The question I was developing seemed to be this: can ImageMagick move the second image up and to the right, so that it will overlap the bottom of the first image at a specified location? A search led to the “combine” command, which would apparently look something like this:
combine -geometry +100+150 A.png B.png C.png
where +100+150 apparently meant, “Put the upper left corner of B.png at a location 100 pixels higher and 150 pixels to the right.” Higher than what, and to the right of what, were questions whose answers were not immediately clear to me. I didn’t go too far with the combine option, because my searches kept leading back to convert, which was apparently the ImageMagick tool of choice. The desired procedure was apparently to use “convert” to create the canvas, and then use composite to position images within it, like this:
convert -size 1000x5000 C.png composite -geometry +5+10 A.png C.png C.png composite -gravity south -geometry 150x200+35+30 B.png C.png C.png
My understanding was that the first command would create the canvas, measuring 1000 pixels wide by 5000 pixels high, and would save it as C.png. The second command would combine C.png (i.e., the whole canvas) with A.png (starting 5 pixels above (?) and 10 pixels to the right of the upper left corner of C (?)), and would save this combination as a new version of C.png. (Note the advice not to use a lossy format, like JPG, for this sort of recurrent save-and-overwrite operation.) “Composite” would apparently work with only two files at a time. So then the third command would combine C.png (which now contained A.png within the original C.png canvas) with B.png. In this third command, B.png would be resized to 150×200 pixels and would be positioned 35 pixels above (?) and 30 pixels to the right (?) of (some position on) the bottom (i.e., south) edge of C (?) to produce an even newer generation of C.png.
Needless to say, there were a lot of unknowns here, for me, and the ImageMagick documentation I was finding was extremely opaque. Not to deny that it was doubtless very clear and simple for those who knew what they were doing. But I had spent a couple hours spinning my wheels just to get this far, reading various posts and explanations uncovered through multiple searches, and still not finding a straightforward answer to a seemingly simple question: how can I control the position B.png when I merge it with A.png?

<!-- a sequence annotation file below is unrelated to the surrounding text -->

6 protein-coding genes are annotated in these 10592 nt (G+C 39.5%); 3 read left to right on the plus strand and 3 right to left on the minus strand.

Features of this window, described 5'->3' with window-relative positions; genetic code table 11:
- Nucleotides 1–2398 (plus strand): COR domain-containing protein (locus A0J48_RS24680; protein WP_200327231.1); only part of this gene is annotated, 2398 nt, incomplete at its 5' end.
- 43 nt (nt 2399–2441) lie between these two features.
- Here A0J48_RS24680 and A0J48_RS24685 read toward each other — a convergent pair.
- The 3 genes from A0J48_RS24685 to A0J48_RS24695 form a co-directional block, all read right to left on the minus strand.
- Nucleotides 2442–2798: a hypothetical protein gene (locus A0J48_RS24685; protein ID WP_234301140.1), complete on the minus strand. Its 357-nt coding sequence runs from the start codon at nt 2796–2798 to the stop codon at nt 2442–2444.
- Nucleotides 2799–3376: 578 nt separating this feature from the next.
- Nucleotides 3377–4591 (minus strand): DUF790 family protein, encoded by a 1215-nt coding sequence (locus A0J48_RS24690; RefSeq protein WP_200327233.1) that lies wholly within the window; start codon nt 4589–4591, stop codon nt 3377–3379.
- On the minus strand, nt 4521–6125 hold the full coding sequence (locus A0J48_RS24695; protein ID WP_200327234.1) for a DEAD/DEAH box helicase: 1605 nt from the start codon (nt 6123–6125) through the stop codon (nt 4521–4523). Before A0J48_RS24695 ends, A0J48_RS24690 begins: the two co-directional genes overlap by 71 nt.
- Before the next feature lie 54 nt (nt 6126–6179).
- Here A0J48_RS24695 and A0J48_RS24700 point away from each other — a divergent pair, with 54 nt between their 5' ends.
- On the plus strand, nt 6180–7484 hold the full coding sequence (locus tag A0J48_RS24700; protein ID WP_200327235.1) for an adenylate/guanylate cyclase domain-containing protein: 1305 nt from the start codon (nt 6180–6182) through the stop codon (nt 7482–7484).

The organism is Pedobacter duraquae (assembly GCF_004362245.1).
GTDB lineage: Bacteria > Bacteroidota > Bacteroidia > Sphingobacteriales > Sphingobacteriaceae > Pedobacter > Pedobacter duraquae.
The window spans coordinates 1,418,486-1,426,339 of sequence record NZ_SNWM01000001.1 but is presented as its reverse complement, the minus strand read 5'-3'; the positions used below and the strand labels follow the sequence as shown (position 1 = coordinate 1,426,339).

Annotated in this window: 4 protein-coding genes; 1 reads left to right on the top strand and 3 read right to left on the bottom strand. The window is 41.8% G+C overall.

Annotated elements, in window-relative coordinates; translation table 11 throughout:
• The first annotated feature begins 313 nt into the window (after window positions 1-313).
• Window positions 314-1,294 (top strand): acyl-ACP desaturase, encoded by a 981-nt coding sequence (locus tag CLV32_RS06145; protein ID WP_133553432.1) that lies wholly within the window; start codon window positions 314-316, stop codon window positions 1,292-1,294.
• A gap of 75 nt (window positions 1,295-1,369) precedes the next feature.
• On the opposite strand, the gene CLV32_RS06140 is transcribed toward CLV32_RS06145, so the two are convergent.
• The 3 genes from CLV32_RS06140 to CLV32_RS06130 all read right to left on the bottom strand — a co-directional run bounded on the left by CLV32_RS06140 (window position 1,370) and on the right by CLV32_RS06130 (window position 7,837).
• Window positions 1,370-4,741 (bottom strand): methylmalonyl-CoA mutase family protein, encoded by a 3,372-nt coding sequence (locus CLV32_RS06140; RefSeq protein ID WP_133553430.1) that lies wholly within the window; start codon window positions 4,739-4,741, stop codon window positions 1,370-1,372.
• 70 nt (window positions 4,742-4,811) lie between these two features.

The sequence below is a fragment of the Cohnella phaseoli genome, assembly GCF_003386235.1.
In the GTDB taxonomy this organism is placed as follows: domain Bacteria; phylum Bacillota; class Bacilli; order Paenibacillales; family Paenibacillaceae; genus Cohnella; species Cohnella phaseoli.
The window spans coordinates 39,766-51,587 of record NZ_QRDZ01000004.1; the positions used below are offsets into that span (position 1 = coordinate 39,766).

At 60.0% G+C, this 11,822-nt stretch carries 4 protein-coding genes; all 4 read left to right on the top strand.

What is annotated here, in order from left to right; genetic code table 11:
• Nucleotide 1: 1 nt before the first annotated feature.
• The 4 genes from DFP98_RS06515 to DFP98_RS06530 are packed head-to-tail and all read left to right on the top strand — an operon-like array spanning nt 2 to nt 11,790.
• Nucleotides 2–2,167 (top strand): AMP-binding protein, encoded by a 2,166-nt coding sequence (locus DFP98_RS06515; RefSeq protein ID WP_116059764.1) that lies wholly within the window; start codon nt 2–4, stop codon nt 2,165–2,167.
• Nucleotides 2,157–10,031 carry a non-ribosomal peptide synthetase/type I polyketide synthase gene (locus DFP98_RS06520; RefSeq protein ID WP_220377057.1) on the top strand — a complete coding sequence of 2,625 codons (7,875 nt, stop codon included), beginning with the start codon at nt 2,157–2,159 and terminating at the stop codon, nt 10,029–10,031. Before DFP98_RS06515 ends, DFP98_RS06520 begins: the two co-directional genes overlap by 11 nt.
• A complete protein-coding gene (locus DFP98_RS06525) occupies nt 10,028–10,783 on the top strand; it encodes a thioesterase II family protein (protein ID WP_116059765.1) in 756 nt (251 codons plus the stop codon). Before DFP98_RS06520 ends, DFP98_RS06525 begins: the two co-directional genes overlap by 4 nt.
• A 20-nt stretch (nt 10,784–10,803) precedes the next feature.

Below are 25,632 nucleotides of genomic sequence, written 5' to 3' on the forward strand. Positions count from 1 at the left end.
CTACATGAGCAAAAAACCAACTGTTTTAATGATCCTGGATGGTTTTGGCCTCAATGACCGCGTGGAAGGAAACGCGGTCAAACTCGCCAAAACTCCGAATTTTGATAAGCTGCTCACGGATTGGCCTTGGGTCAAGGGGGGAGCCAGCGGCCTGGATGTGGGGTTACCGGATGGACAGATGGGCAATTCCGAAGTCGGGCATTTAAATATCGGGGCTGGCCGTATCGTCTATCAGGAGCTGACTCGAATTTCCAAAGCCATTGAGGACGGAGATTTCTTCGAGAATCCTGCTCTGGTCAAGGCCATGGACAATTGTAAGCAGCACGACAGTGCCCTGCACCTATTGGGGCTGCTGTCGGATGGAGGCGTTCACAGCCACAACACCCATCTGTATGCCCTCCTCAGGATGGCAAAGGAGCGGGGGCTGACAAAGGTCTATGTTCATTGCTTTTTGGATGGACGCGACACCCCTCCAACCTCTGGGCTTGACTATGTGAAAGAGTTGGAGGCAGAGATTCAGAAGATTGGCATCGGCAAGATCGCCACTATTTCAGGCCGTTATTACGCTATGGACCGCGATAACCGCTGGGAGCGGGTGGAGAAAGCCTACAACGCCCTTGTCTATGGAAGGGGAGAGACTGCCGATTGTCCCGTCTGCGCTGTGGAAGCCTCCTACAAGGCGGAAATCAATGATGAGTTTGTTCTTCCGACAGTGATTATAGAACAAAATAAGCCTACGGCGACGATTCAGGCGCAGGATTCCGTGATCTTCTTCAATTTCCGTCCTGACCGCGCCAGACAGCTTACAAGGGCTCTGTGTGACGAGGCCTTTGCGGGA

It occurred to me that the discovery of the “gravity” option might give me what I needed to revise my previous use of “combine.” I tried this:
combine -gravity south -geometry +100+150 A.png B.png C.png
But, oops, combine.exe did not exist in the ImageMagick program folder. Well, OK, how about “composite”? I tried the same command with that one change. My translation of what it seemed to be doing: start at the bottom left corner of the image. From there, go 100 pixels to the right and 150 pixels up. (I was able to figure out pixel locations by viewing the image in IrfanView, clicking the mouse on the desired spot, dragging it a bit in some direction, and watching what happened to the information provided in the top bar of the IrfanView window.)
So anyway, that location, 100 pixels over and 150 pixels up, will be the bottom left corner of A. No geometry is specified for B, so start B right there at the bottom left corner. Now proceed upwards, with both A and B, until you reach the top edge of whichever one is shorter (in this case, B). That will be the top edge for both of them. Whatever might have appeared in the remainder of A, above that point, will be cropped.
That was what seemed to be happening with those commands. It wasn’t what I wanted. It appeared that I had better go back to the combination of several “convert” and “composite” commands shown above.
By using Windows Explorer > right-click > Properties > Details tab, I was able to determine the dimensions of A and B. Using that information, I devised a “convert” command big enough to accommodate A+B=C.png, and “composite” commands to position A and B within the C space as desired. The commands that worked for me:
convert -size 800x20000 xc:black C.png composite A.png C.png C.png composite -geometry +18+15766 B.png C.png C.png
Evidently I had to add something like the “xc” option (specifying a solid-color canvas) to give “convert” something to do; without it, the command produced an error (“convert: no images defined ‘C.png’ @ error/convert.c/ConvertImageCommand/3254”). With xc specified, I got a long, thin black image as C.png. Now, “composite A.png C.png C.png” gave me A.png, placed onto the black canvas of C.png, with both apparently starting at the upper left corner. That is, the excess black space of the original C canvas appeared at the right and at the bottom of this new C.png. (I chose black because that was the color of the canvas onto which ICE produced these PNG images. So I would hopefully wind up with my composite image, and everything outside the image, to the edge of the final PNG file, would be black.)
Alright. Now, how was I supposed to add B.png to this picture? I figured out where the upper left corner of B needed to be, within the C.png canvas. In fact, using IrfanView (draw with the mouse, Ctrl-Y to crop, then Ctrl-S to save), I cropped B.png to make it easier to figure that out. So the third of the three commands shown above says, run ImageMagick’s composite command with a geometry positioning the upper left corner of B.png at a point 18 pixels to the right and 15766 pixels down from the upper left corner of the old C.png, to produce the new C.png.
So that was my solution. That seemed to be how I could use ImageMagick to combine two images to create one larger (in this case, longer) image.